Plain drain speaking

Sometimes, big benefits come in small packages What is smaller than a golf ball, made of forged brass and stainless steel and potentially able to save your fleet thousands of dollars a year? An engine oil drain valve, that's what. And according to maintenance professionals like Tom Jarvi, vp-maintenance and purchasing for Consolidated Freightways, replacing oil drain plugs with this neat little valve

Sometimes, big benefits come in small packages



What is smaller than a golf ball, made of forged brass and stainless steel and potentially able to save your fleet thousands of dollars a year? An engine oil drain valve, that's what. And according to maintenance professionals like Tom Jarvi, vp-maintenance and purchasing for Consolidated Freightways, replacing oil drain plugs with this neat little valve from Fumoto Engineering of America can flow big benefits to your bottom line. “We use them on everything with an engine, even our forklifts,” says Jarvi, “and we have for about ten years now. It was a very easy decision to make.”

Fumoto's patented drain valve is such a simple, elegant device that it seems somehow inappropriate to screw it into an oil reservoir. However, the spring-assisted quick release valve is designed to replace the standard crankcase oil drain plug. It features a control lever that enables technicians to drain engine oil without tools and without removing the valve itself, says Norio Mitsuoka, general manager for Fumoto.

“To install the valve, you just remove the original drain plug, drain the oil, insert our Engine Oil Drain Valve and tighten it with a crescent wrench,” he says. “After that, to drain the oil all you have to do is lift the lever and give it a quarter turn to open it. Return the lever to its original position and it locks closed.

“There's no problem with leaking because the ball valve design is just like the design of valves used in pressurized gas applications,” Mitsuoka adds. “Every valve is constructed to exacting specifications and each and every one is tested for air tightness before it leaves the factory. We've sold over two million Engine Oil Drain Valves, “he adds, “and we've never had a reported problem. You can expect the valve to outlast your engine.”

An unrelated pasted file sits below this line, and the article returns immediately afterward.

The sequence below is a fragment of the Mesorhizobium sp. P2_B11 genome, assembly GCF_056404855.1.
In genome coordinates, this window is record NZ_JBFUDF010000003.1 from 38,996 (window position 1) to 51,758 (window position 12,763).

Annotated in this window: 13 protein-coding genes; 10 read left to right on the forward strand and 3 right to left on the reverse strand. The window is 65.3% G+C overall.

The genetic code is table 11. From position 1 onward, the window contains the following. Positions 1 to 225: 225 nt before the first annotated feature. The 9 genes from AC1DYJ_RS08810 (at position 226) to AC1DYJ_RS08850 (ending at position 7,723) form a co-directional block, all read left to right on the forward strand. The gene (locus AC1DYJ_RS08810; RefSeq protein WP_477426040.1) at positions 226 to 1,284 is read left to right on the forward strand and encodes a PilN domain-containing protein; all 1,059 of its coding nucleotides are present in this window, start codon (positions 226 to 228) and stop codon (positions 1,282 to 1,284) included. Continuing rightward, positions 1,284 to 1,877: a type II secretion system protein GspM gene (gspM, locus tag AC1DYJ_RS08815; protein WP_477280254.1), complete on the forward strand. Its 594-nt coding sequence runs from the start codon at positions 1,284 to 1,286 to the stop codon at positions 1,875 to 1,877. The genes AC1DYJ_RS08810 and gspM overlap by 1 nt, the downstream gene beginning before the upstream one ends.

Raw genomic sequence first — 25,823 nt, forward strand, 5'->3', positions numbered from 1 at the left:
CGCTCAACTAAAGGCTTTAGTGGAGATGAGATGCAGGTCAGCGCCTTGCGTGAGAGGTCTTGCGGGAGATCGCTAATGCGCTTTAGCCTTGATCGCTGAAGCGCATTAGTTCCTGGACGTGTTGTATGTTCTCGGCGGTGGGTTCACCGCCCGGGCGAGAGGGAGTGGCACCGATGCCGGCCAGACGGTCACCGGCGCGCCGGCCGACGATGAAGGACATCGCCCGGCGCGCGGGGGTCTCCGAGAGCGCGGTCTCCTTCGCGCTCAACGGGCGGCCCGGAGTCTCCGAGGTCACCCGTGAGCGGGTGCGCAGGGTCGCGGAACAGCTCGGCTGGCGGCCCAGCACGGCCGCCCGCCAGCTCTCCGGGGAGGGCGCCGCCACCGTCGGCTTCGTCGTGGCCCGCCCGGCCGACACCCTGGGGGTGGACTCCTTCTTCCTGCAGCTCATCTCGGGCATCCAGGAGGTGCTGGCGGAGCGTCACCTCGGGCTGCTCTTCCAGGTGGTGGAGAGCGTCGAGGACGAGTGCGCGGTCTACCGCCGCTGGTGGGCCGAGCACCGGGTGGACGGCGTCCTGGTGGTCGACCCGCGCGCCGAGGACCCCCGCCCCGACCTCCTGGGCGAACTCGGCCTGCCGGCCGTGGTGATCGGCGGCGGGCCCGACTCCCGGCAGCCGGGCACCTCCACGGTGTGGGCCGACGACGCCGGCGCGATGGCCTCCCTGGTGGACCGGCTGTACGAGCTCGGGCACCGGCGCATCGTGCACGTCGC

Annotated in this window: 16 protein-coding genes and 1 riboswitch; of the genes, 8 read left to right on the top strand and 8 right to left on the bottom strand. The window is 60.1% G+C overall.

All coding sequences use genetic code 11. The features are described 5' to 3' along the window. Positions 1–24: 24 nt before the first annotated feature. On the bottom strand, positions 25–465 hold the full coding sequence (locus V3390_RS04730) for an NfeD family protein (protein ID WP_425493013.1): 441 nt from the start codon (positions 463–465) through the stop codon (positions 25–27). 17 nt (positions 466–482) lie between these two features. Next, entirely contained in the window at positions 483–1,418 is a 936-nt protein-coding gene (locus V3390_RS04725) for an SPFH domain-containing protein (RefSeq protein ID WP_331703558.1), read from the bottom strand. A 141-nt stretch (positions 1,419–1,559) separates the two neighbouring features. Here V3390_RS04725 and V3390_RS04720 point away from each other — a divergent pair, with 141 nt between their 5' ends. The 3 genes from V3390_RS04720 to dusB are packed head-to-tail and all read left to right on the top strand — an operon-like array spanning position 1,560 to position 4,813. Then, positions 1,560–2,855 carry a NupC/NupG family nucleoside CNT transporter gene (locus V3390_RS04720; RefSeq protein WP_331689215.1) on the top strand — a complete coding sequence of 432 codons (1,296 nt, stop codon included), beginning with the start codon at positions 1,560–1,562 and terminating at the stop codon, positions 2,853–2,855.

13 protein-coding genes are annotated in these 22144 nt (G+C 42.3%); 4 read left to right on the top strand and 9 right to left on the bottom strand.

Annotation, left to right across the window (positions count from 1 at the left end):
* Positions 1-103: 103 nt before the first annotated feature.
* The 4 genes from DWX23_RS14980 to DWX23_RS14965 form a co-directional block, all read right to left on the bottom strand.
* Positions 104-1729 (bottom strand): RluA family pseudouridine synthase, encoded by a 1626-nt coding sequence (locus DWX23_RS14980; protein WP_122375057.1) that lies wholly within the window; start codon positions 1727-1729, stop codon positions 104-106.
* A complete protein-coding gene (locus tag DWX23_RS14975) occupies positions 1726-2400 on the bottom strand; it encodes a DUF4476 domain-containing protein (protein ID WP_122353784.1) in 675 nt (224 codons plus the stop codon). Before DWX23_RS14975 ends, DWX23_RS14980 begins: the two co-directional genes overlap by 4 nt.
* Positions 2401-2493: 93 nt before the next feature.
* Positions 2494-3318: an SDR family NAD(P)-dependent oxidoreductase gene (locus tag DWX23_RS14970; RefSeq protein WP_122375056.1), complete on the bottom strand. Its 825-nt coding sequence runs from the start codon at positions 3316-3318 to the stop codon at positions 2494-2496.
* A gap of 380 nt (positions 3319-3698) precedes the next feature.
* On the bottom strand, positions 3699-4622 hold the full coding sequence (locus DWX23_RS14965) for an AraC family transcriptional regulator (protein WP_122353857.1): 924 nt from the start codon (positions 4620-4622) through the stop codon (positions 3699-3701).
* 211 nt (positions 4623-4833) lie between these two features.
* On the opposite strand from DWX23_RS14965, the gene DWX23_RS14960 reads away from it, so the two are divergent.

“The main reason we switched to the Fumoto valve is that you don't have to remove a drain plug,” notes Jarvi. “That means you don't lose plugs, and you don't lose engines as a result of lost or leaking plugs. The ROI on that is easy to calculate. Save one engine and you've more than paid for the installation of the valve across a large fleet.

“It is a very high-quality valve,” he adds. “We just put it on and forget it. I'm not aware of any failures in ten years, that's just not been an issue.”

TEWCO Inc., Franklin, Wis., a factory distribution center for exhaust systems, mudflaps and other components, as well as one of Fumoto's own distributors, shares Jarvi's enthusiasm for the valve. “We use it ourselves on all the equipment we have, from our snow plow truck to the oil reservoirs of the hydraulic presses in our shop,” says Chad Salter, a company executive.

Even though the Fumoto valve has been in production for many years, it still has something of the cache typically accorded things like excellent but relatively unknown restaurants. Happily for fleets, however, it's available for virtually all heavy-duty truck engines on the market, according to Mitsuoka, including the new Cummins Signature Series and ISX engines. There are also valves designed to fit light-duty trucks, cars, vans, recreational vehicles and industrial equipment. For more information, you can visit Fumoto's web site at www.fumotovalve.com or call the company's Bellevue, Wash., headquarters at 425-869-7771.

It's only fair, however, to offer you one warning about the Fumoto valve. It may cause some traditionalists among your technicians to pine for the good old days of frozen drain plugs, stripped threads, the unmistakable plopping sound of an oil plug falling into the drain pan or the sticky feel of oil running into their sleeves. It's possible of course, but not likely.

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